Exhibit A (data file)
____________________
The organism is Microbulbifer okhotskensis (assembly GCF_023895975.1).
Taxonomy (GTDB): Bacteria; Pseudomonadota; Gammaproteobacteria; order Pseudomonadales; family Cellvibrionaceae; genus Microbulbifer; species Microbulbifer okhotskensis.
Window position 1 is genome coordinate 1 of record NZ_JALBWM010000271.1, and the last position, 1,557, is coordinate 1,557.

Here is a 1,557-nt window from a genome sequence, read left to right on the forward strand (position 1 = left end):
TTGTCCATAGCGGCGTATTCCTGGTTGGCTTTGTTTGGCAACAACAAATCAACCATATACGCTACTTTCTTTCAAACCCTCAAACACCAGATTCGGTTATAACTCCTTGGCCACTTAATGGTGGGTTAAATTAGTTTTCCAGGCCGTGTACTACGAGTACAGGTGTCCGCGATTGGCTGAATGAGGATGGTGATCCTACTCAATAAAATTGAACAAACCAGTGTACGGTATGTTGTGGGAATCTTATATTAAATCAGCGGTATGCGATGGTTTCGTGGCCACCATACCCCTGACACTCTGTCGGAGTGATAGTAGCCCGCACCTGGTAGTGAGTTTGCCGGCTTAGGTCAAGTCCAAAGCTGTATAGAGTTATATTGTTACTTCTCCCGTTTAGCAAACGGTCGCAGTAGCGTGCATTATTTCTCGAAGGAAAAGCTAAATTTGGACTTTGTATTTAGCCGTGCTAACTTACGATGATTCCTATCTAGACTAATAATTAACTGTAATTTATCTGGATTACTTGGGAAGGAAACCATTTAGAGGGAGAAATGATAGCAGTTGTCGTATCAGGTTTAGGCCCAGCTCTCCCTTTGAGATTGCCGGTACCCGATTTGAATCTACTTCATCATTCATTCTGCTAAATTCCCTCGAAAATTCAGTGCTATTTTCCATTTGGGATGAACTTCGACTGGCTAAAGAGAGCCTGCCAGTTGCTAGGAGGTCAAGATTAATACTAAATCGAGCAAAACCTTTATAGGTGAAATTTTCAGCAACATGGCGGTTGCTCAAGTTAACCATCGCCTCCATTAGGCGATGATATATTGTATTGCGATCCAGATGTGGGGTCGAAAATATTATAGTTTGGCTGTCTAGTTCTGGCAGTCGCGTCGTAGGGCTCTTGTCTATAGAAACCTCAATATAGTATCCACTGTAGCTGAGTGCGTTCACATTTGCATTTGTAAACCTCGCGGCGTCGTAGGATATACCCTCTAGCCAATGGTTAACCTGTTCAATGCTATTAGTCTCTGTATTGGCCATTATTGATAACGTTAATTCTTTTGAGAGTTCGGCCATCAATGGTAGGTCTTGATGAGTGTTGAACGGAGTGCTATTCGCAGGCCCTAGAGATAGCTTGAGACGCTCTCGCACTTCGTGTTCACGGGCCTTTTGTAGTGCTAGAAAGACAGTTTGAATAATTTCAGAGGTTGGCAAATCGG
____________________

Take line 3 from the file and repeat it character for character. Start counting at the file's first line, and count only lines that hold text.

Window position 1 is genome coordinate 1 of record NZ_JALBWM010000271.1, and the last position, 1,557, is coordinate 1,557.